“By considering the costs TMG would have had to front to develop its own version of the PPG technology, the district court was ‘on firm ground,’ said the Third Circuit.”
The U.S. Court of Appeals for the Third Circuit on Monday said in a precedential decision that Jiangsu Tie Mao Glass Co. Ltd. (TMG) should have shown up sooner in a trade secrets misappropriation lawsuit brought against it by PPG Industries if it wanted to have a chance at winning. But by failing to enter the litigation until after PPG asked the district court to enter default judgment and award damages for unjust enrichment, “its protestations were and are too little and much too late,” said the appellate court.
In 2013, TMG enlisted a former PPG employee, Thomas Rukavina, to share PPG’s proprietary technology relating to PPG’s Opticor plastic for plane windows. Rukavina agreed, despite a non-disclosure agreement that was still in place following his 35 years of employment with PPG. When TMG eventually asked a PPG subcontractor to manufacture the same molds it made for the Opticor product, the subcontractor alerted PPG, which alerted the FBI. Rukavina was arrested and charged with criminal theft of trade secrets.
PPG sued TMG in 2015, but TMG made no effort to participate in the litigation, and after more than a year the district court clerk entered a default. PPG then asked for default judgment under the Pennsylvania Uniform Trade Secrets Act for a permanent injunction; exemplary damages for TMG’s “willful and malicious” misappropriation; and attorneys’ fees. PPG said its damages were “at least $9,909,687.31 … , which include[d] the cost of creation as well as research and development costs” for the Opticor technology. Four months later, TMG appeared, and moved to set aside the entry of default and filed an opposition to the motion for default judgment. The district court heard briefing but ultimately declined to set aside the default judgment. While it had some reservations about the precise calculation of damages, it ultimately awarded treble damages in the amount of $26,417,787 for PPG.
On appeal, TMG disputed that amount. It argued PPG’s evidence was insufficient to establish actual damages of $8,805,929. PPG had focused on TMG’s unjust enrichment from the misappropriation, which it said could be measured “by the costs TMG would have incurred to develop its own version of the Opticor technology without guidance from the Proprietary Report and other misappropriated trade secrets” that had been provided by Rukavina. “One way to estimate those development costs, the argument goes, is to look at what PPG itself had to spend to develop the Opticor technology,” said the court.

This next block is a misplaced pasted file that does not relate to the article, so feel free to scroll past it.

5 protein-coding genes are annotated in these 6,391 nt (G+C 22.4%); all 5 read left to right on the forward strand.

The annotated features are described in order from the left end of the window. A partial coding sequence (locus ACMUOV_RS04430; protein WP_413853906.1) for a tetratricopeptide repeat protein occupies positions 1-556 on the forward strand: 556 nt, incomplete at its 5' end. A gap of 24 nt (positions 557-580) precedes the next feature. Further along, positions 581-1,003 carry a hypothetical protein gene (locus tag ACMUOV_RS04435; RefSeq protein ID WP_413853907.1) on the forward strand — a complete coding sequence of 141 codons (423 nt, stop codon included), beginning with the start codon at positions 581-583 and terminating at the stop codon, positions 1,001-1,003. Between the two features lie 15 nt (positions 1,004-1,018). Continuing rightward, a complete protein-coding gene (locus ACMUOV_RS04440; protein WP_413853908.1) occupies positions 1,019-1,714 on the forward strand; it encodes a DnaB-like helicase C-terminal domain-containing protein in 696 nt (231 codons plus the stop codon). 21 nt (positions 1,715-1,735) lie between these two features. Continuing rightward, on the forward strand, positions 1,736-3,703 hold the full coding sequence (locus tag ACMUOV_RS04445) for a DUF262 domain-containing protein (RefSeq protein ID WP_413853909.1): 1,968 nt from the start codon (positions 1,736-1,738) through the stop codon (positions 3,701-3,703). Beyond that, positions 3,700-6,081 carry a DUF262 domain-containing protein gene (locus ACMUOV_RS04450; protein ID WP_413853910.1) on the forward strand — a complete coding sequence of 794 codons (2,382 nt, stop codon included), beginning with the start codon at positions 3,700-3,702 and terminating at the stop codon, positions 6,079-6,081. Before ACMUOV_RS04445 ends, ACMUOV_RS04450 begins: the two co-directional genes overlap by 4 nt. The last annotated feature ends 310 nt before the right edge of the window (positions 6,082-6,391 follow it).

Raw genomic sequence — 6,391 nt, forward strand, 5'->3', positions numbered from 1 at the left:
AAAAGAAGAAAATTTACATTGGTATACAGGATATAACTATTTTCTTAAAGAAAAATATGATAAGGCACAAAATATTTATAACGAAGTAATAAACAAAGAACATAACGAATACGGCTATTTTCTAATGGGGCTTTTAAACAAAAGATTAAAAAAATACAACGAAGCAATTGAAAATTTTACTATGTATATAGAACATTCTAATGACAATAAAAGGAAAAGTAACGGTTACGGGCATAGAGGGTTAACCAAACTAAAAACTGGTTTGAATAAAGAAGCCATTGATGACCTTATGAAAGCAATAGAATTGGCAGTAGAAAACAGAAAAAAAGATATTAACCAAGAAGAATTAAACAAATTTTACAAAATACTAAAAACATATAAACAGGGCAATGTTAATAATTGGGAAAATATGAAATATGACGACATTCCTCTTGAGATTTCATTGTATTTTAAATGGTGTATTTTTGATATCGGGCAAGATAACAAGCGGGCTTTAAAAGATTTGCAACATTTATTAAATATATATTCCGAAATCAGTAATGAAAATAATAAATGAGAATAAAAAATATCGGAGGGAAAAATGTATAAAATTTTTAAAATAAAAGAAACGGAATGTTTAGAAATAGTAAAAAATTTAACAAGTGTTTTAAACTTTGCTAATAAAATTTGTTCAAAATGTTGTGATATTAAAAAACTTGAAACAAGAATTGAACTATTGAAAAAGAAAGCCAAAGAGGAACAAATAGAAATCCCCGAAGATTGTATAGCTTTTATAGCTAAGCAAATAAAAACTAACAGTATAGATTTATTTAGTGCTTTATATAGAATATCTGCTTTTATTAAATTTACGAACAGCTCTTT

TMG countered that “it obtained no commercial benefit from any use of PPG’s trade secrets,” and therefore had not been unjustly enriched, but the Third Circuit explained that, while there was no evidence that TMG sold products containing the Opticor technology, under Pennsylvania law, unjust enrichment “requires that the defendant pay to plaintiff the value of the benefit conferred.” Furthermore, “that benefit need not be a profit that was realized; it can be a cost that was avoided.” Thus, by considering the costs TMG would have had to front to develop its own version of the PPG technology, the district court was “on firm ground,” said the Third Circuit. And since the actual damages calculation was found to be appropriate, so was the treble damages calculation.
The court was also not persuaded by TMG’s argument that it merely possessed the trade secrets without putting them to use. The court said the evidence showed that TMG was already building a production facility for the products. “In other words, TMG was able to skip the R&D process completely and begin preparing for production without developing anything like the Opticor technology on its own,” said the court. “That amounts to use of the trade secrets.”
TMG also argued that the district court’s method of calculation—to use the amount PPG spent on developing the technology—was improper, but the Third Circuit said it was not improper to look to those costs as indicative of the amount TMG avoided by misappropriating the technology.
The court finally dismissed TMG’s argument that the permanent injunction awarded by the court overlapped with the damages award, amounting to a “double recovery.” The third Circuit explained that the district court’s “careful damages calculation – focusing on the R&D costs that PPG incurred and that TMG avoided – was for past use, while the injunction covered future use.”
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